Thursday, September 22, 2022

Wheeler Mountain

Wheeler Mountain

South Ridge from Montgomery Reservoir
Trailhead Elevation: 10,961 ft.
Wheeler Elevation: 13,690 ft.
Distance: 10.34 mi. 
Elevation Gain: 3442 ft.
Start Time: 11:41am
End Time: 6:34pm

Trip Report:
Weather led us to Wheeler. My brother and I had a series of hikes planned out for our trip and a very rainy Thursday September 22 foiled our immediate plans. So we weighed our options. The forecasts did suggest a possible improvement, even clearing, of things by mid afternoon so we explored options with a late start. What we were looking for was a peak where we could stay somewhat low and uncommitted until close to the ending. In part this meant no ridge hikes. We eventually settled on Wheeler as it fit the description of what we were looking for. We've also been eyeing the possibility of finishing all the peaks in the Tenmile Range. In fact our plan for the next days was the quintuple of peaks from Helen to Atlantic. It also appeared the weather forecast up in the Tenmile was somewhat better than down in the Sawatch where our main base was located.
Montgomery Reservoir
So we drove on up to the easy to find Montgomery Reservoir trailhead and parked. We had heard a few things about the 4WD road there including one person's trip report who said parts of it made the Lake Como Road in the Sangres look easy. That certainly raised an eyebrow. Right at the trailhead we witnessed a jeep already making its way up the road and moving on to the step of deflating tires to help make the passage.

Its worth noting that the first 3.4 miles of this route are all on the 4WD road. The first 2.8 of that are a fairly mellow gain. Along the way you are treated to several incredible solid rock portions for which you can't believe a vehicle would make it through. I would happily be a spectator someday to watch a jeep give it a try. We found the road to be wet and riddled with puddles causing walkers in a half dozen or more places to bypass the road in the brush and trees on the side for short 50 foot sections. This slowed down the pace every time. The latter half of this initial walk on the road is all pretty much above treeline so we were exposed to the weather.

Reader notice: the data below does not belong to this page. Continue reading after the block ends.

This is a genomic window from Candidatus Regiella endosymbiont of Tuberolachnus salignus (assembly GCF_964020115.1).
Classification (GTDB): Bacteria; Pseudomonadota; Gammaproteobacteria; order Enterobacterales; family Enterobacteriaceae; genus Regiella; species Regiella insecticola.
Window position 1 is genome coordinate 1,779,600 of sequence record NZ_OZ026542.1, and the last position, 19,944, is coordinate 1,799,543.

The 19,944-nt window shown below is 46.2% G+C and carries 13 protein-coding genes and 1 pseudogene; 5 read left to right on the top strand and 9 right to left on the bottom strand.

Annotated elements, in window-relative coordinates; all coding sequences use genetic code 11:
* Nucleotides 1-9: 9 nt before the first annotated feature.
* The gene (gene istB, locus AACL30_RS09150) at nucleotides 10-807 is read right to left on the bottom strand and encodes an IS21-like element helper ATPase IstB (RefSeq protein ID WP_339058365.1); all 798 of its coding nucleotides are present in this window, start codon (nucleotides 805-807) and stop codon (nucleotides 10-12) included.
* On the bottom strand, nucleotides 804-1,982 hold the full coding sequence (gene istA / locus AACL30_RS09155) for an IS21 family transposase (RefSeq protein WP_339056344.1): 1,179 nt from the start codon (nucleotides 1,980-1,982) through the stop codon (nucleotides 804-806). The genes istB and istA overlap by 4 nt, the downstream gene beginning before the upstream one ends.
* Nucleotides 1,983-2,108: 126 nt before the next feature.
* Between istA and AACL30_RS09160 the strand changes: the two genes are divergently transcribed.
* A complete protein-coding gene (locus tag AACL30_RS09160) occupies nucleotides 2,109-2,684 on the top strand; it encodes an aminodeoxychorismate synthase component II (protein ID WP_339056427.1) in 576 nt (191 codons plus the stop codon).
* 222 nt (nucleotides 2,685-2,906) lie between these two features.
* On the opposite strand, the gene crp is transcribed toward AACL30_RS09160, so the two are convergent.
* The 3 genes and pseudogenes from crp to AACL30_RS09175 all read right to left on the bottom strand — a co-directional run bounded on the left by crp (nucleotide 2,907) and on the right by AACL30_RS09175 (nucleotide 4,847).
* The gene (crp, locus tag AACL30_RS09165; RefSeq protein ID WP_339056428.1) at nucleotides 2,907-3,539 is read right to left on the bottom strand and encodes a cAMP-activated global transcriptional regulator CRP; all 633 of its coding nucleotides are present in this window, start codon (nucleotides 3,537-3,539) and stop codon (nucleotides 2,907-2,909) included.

One of the amazing 4WD sections
At 2.8 miles in the road takes a steeper and narrow direction up a few switchbacks. It also gets rockier. When we encountered the first big switchback we encountered two jeeps one of which was temporarily stuck. A driver was out of the other jeep giving him directions and helping. It was quite a difficult section of road. We bypassed them and soon made our way up to the end of the road at the lower of the two Wheeler Lakes. It was up in the lakes area we got some drizzle down on us and had donned our rain jackets. We had also been wearing our rain pants the whole way today thinking we were likely to get wet.

Heading up the road

Its quite beautiful in this basin

Light snow atop Mt. Lincoln

The road gets ever steeper

This is where the one jeep was getting stuck

Leaving the lower Wheeler Lake we followed what we thought was a trail up to a rocky section where we lost it. I soon realized looking at the GPS that we were off track. It seems the normal route, if there even is one, took a more direct line and not as high as went.

I'll add this as a note of advice: as we looked upwards it seemed like we could see the ridge top and we, for a split second, debated shooting up through a gully to see if that route would work. Well looking at our track on Google Earth afterwards I can say with certainty it would have been a bad idea. We weren't even close to the ridge and it would have been a mess. So word to the wise: the best route is definitely to head for the upper Wheeler Lake and around the east side.